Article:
#8 Peru, March 11, 2000

Dear Everybody,

Last Sunday was Carnival which lasted through Tuesday until the beginning of Lent, but with all the wonderful celebrations of this in South America, where I was (Cusco and Puno) it amounted to kids throwing water balloons and shaving cream. I did get a bit wet in Puno, but oh well!

On Tuesday, I had an interesting nine-hour bus ride to Puno.








We stopped at three tourist sites—Pikillacta, a pre-Inca Wari site,







Andahuaylillas, a pretty Colonial town with an interesting church, and Raqchi, a huge Inca site. We also stopped for over an hour for lunch.









When we arrived in Puno, and Lake Titicaca, it was raining so I thought my good weather luck had run out. But lo and behold, by 10:30 the next morning, the sun came out and so I grabbed a boat, and with about a dozen other people went out on Lake Titicaca to visit the Uros Islands. These are man made tiny islands, which have about 10 houses on each. The islands, the houses, and their boats that they use are all made of totora reeds that grow in the lake.







We had a ride on a reed boat to the next island. By this time the sky was blue with beautiful white clouds, and the excursion was a real thrill.  I bought some pendents from the people who lived on Uros.



The next day I did a real ‘local color’ thing. I left early by taxi to get a collectivo (small bus) to Desaquadero on the Bolivian border. There were no tourists on board. The women wear many skirts and petticoats and little ‘bowler’ hats. They all carry colorful red bundles on their backs that contain many things including babies. I noticed that most do not have their ears pierced or wear earrings. The ride was along Lake Titicaca, which offered wonderful views.

On arriving at Desaquadero (2 ½ hours) I went through immigration—both Peru and Bolivia, then changed some money and then was greeted by a man who owns a small restaurant next to my hotel in Puno where I had had breakfast the day before. He asked me the standard two questions: “How did you get here?” and “Did you come all alone?” He had taxied an American couple to the border where they got another taxi to LaPaz. Everybody with a car is a taxi driver.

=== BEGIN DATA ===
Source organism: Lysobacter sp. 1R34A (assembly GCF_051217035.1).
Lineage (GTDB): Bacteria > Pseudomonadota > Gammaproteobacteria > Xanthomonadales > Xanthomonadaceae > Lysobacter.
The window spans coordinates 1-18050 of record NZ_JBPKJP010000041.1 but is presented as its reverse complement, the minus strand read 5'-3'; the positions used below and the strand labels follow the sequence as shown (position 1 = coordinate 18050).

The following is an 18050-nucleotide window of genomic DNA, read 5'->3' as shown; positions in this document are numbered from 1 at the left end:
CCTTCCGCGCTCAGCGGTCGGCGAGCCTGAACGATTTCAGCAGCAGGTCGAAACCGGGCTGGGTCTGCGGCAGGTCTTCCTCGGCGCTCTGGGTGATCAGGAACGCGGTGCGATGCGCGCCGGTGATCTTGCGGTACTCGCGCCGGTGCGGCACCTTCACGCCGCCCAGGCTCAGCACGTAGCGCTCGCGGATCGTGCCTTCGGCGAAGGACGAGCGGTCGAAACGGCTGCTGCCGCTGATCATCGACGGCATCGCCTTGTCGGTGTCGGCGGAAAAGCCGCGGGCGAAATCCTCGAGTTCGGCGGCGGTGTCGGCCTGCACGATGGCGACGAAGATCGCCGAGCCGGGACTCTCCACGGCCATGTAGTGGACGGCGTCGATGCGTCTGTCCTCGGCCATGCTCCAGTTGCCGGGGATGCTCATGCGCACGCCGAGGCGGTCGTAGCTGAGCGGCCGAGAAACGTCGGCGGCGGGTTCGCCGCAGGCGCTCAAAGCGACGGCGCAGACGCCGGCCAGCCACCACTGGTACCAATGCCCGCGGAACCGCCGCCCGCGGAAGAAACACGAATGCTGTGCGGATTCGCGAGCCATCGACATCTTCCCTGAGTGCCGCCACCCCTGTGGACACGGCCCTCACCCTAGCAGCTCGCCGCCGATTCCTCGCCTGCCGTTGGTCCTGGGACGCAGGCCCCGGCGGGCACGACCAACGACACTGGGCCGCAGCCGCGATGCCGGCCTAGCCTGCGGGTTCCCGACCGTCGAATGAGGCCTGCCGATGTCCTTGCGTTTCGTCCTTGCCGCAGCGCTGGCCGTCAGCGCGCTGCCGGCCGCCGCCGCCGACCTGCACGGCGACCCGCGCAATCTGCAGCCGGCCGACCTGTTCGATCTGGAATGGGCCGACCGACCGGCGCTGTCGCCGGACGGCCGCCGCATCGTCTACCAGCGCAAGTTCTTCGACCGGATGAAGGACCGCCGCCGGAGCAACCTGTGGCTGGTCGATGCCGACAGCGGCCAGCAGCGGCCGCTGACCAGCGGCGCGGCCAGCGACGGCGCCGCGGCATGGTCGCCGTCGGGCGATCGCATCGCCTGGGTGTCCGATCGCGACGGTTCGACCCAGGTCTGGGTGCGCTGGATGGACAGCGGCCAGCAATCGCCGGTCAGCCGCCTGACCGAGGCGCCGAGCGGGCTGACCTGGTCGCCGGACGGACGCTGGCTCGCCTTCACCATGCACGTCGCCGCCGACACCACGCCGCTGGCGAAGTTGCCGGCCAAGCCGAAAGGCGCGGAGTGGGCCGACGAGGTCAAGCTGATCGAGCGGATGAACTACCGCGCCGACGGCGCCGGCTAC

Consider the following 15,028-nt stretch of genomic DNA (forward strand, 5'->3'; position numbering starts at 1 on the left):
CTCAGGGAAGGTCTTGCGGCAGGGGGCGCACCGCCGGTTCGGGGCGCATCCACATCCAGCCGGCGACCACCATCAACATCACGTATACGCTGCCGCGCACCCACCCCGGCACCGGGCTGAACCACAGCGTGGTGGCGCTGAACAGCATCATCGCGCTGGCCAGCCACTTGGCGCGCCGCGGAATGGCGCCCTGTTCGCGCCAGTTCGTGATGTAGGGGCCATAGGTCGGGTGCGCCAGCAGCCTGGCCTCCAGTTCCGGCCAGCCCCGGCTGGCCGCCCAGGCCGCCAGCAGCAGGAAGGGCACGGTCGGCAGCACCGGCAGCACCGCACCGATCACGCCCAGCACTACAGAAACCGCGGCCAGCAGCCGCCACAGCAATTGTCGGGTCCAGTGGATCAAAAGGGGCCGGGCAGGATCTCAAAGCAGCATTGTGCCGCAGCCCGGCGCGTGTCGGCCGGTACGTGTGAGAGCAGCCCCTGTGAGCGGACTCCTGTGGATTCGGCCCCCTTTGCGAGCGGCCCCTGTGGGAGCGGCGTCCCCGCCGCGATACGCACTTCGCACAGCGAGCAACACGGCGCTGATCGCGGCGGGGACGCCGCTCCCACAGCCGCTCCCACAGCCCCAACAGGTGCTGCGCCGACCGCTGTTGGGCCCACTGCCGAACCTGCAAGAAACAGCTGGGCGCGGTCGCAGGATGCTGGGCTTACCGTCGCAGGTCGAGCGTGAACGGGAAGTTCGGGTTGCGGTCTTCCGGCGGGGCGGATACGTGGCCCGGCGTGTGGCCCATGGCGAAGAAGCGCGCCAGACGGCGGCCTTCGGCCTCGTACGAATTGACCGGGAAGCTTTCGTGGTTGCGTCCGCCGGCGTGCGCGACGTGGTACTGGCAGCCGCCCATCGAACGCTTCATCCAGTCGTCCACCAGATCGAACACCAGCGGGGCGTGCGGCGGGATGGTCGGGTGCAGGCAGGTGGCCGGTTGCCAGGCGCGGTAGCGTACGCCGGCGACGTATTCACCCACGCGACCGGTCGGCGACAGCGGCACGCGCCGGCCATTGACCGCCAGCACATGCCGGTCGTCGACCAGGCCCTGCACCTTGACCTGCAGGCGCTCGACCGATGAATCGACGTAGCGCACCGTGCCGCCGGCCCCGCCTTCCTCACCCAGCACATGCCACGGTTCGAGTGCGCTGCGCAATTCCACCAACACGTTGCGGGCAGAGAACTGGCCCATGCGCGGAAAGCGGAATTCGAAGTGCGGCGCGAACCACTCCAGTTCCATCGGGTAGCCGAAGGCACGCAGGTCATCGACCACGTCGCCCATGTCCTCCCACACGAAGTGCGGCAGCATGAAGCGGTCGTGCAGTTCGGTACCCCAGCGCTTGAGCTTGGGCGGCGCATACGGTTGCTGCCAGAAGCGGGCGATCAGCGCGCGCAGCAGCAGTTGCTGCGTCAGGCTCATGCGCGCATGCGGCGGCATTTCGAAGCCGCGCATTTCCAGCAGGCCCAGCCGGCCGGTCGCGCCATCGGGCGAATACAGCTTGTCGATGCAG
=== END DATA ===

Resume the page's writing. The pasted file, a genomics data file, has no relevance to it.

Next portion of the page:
I got a collectivo to go to Tiahuanocu, having to wait about an hour for both of the collectivos since they don’t go until they’re full. I was coming to see these pre-Inca ruins, built between 375 and 700 AD. I got dropped off on the highway and walked about three miles to the ruins.

Now I was getting short of time, and it also clouded over and began to rain lightly. It was 1:30 and I had only had fruit for breakfast. Yes, the ruins were great, but probably not fully appreciated by me, being hungry, rushed for time, and getting rained on!

After I raced through the ruins, I was looking forward to a hearty lunch at one of two restaurants at the site. Bad luck—both were closed because it’s the low tourist season, I suppose. I did get some crackers at a stand, which I ate. Then I was going to buy some more snacks when I realized that I only had seven Bolivianos (money) left and the fare when I came was 10. And they absolutely would not accept Peruvian money—I tried using Peruvian before getting some changed. I decided that when a collectivo came (if one came) I would just wave it down and get on—they usually don’t collect the money until later and maybe they’d let me stay on.

So I put my jacket hood over my Panama hat (!) and headed back to the highway in the rain. A really horrible black threatening cloud was rolling in, directly in front of me. (If they had tornadoes here, I would have thought it would be one!)   Just as I was getting somewhat anxious, a collectivo came but when I waved it down, it first looked like it was full and wasn’t going to stop (!) but then it screeched its brakes and stopped. The good news was that they had ONE (jump) seat left—it’s impossible to stand, they’re tiny vans with 16 people crammed in—but the bad news was that the seat had a horrid steel bar right down the middle! The fare turned out to be only five Bolivianos (relief!) and I eventually got to the border—through both immigrations, and then on a larger (small) bus that took me back to Puno, arriving at 7 PM. It was an interesting day, but kind of full of obstacles.

The next day I had another bus ride—seven hours back to Cusco. Today I am getting ready for an eight-day trip to the Amazon jungle—to the Manu National Park. I have bought a ‘completely waterproof’ poncho, and a flashlight, as instructed. They are providing rubber boots, a sleeping bag and binoculars (at a small cost) for me. I’ll get back to Cusco next Sunday night so my weekend email will be late this time.

Anyway, Peru is great and I’m still enjoying it, although I have made plans to come home earlier than I had planned. I’ll be home March 30th—gotta get ready for Sweden and Berlin, April 23rd—and a tooth (not the broken one) is acting up a little, so I will be happy to get that problem solved too. I hope it doesn’t give me trouble in the jungle. Oh well, there must be some tree bark that I can gnaw on.


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